The Quest for Authenticity

Every so often I get a bit lost in thought about the word "authentic" and how it applies to the world around us. I've seen lots of people who fought over what is authentic in the States and Japan. It probably happens elsewhere, too, but that's where I've lived.

So many people are in the hunt for what is authentic in the world. There is a constant complaint of modern objects being too plastic, even if they aren't made up of plastic. So wood and organic foods become almost fetish items. They are seen to be inherently closer to the source. This is not a bad pursuit and to me it is close to the hunt for meaning in the world, but the desire to hold something up on a pedestal and worship it can lead to false idols.

What reminded me of this today was a story about an exhibit at the Vatican Museum where classic statues have been recreated with what they imagined how they were originally painted. The results are often bizarre. Caligula in the image below looks straight out of Akira.

full story

It can be hard to have the images of the marble statues that we know match up with these colorful images, but they are part of the same world. So what is now more authentic? The white marble or the primary colors? What about the creaky old chair that is never used any more versus the new chair that is simply using modern methods to the same end?

It all leads to some more questions, too. Is authentic an elitist ideal or a purist one? Do we seek our own identity by aligning it with something else that nobody can copy?

It's all fun and games, but I have to go and take care of more family errands and go out to eat while I'm out here near Boston. I hear the clam chowder at the local restaurant is amazing.

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gmoon10 years ago
Do we differentiate between 'historically accurate' and 'authentic?' Authenticity certainly seems to strive for a ideal, rather than a representative interpretation of the past...to fit the 'spirit' of an age (as if we knew .) I love these stories, they repudiate generations of art historians and critics. And illustrate that the nature of most 'classical' art was of a political or popular nature. Egyptian statuary was painted in similar garish fashion. Hey, why buy a B&W TV when you can have color? Historical American architecture (Colonial, Federal, etc.) is usually painted white today...but generally they were not white in their time. Is this a symptom of our belief that "things were simpler then?" And why, oh, why are movies of 'olden times' (even as recent as WWII) printed with sepia tones, muted colors, etc.? Is our color perception better today?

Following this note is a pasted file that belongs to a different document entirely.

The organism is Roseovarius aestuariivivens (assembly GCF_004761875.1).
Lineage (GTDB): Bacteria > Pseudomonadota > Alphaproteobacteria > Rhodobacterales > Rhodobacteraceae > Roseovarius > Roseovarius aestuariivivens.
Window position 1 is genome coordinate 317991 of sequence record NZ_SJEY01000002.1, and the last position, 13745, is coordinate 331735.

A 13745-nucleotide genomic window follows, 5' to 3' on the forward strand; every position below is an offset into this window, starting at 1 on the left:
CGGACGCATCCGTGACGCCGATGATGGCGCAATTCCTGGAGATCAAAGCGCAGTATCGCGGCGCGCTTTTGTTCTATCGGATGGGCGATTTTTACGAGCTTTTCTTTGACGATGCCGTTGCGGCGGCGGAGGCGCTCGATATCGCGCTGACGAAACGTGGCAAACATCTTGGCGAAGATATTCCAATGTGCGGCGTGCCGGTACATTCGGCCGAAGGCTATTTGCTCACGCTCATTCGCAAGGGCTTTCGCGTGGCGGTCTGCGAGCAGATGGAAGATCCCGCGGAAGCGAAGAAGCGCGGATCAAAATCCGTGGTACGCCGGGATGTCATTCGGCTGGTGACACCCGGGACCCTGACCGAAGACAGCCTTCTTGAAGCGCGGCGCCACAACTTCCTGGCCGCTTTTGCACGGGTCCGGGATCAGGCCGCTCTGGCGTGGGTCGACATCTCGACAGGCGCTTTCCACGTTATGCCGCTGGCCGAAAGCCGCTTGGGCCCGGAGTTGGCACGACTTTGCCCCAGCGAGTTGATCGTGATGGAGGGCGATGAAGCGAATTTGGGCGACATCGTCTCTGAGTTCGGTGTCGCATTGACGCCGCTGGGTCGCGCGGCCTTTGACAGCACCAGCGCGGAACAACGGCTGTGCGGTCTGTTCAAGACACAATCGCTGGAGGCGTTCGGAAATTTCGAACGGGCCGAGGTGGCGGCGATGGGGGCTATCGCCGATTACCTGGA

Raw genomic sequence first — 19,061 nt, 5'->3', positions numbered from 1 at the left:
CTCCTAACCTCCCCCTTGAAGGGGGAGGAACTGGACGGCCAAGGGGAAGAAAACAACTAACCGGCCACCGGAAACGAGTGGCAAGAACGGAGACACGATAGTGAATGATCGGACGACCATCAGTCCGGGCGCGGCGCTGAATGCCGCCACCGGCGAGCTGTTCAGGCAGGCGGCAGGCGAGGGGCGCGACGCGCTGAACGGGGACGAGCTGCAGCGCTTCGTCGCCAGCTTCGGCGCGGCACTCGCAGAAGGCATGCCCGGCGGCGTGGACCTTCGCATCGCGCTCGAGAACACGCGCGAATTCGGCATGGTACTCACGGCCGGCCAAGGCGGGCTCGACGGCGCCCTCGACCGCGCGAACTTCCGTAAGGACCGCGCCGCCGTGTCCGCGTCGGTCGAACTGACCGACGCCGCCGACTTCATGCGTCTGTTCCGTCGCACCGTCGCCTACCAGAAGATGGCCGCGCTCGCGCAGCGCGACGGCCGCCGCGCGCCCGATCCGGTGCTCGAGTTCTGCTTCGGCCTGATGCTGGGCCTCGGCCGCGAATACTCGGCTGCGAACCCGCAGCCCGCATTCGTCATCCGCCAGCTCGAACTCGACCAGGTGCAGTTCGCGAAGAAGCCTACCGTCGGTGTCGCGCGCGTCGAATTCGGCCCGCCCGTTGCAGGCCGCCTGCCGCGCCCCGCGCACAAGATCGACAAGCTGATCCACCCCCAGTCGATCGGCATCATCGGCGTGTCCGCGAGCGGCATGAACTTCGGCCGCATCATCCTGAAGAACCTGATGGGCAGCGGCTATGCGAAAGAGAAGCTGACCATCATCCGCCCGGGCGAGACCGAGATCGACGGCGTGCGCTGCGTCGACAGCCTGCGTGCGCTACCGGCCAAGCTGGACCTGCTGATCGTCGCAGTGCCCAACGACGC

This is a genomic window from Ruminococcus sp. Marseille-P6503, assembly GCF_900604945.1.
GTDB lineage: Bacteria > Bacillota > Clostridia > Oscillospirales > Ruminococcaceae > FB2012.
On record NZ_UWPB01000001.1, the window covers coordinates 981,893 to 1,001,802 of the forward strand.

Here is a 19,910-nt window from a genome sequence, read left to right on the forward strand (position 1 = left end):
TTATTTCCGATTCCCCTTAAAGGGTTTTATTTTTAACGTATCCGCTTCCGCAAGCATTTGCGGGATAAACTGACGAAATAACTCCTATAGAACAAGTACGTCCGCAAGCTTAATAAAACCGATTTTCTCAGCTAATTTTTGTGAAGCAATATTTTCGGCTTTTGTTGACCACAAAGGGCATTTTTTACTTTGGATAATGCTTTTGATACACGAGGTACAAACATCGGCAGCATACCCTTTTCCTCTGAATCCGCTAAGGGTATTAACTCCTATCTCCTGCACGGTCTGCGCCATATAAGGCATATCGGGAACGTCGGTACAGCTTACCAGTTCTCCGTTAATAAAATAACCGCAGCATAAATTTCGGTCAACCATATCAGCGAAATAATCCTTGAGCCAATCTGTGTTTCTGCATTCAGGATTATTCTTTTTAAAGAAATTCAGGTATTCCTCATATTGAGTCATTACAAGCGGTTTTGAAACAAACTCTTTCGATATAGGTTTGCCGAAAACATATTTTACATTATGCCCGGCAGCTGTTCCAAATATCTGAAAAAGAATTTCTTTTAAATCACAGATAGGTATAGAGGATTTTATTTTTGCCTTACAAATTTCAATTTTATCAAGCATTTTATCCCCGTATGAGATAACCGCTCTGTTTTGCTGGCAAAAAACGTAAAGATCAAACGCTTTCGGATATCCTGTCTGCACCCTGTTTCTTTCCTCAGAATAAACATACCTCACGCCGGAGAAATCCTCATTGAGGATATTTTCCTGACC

fungus amungus (author)  gmoon9 years ago
I think it's funny that by having a recently outdated view of authentic, many people have been holding up a false reality as an ideal. It's easy to think that the people in the past were nobler and had higher ideals and didn't need garish colors, but it's pretty silly. As for the different color schemes, I think the directors are just using the visual language. The movies we have from the olden times are in black and white and so we associate b&w footage with that time. The same for the sepia-toned photos and video. One thing that's ridiculous is that lots of the silent movies are played at a higher speed than originally intended. It was a result of changing over from slower fps movies to 24 fps projectors, but now it's how we know that movie is truly from that era.
Warning--Rant follows.

As for the different color schemes, I think the directors are just using the visual language. The movies we have from the olden times are in black and white and so we associate b&w footage with that time. The same for the sepia-toned photos and video.

IMO, color palette is so over-used by directors today. I recall how irritated I was by the movie 'Out of Sight' (Steven Soderburgh Dir.) He uses very cold tones for scenes in Detroit, vs. very warm tones for other climes, like Florida. It's been used in other movies, and California is the state chosen as neutral, I guess

But it's ridiculous to impart a context based on temperature. If you did that, you'd need to change the tint for inside scenes, etc. So it's an emotional context instead....but being a midwesterner, I think it's rather lame.

I liked the use of a green palette for 'Fight Club'; by the time it was used in 'The Matrix,' (and it's sequels and knock-offs) it was just an excuse for bad film making... It was acceptable in 'Payback,' simply because that film is a modern take on 'film noir'. TV's CSI is the absolute worst at overusing this technique.

Additionally, when it's used for a gritty, 'realistic' florescent-light look--well, people don't perceive the differences in color temperature for more an a second or two. Your eyes (or brain) adjusts to the light source.

Being a photographer, I understand the technique, even like it if it's done subtly. I just think it's overused; and so obviously...
fungus amungus (author)  gmoon9 years ago
You're saying that the eyes (or brain) adjusts to the light source and yet you're complaining about the use of color palettes. I'm not saying you're being hypocritical there, but doesn't that help to justify the use of color palettes?

The use of the color palettes is a valuable tool that directors can use. Like any tool it can be used to poor effect, but that doesn't discount it. Some directors use the hyperactive editing technique well (like Aranofsky in Pi, but not in Requiem) and others can be hacks at it (Guy Ritchie).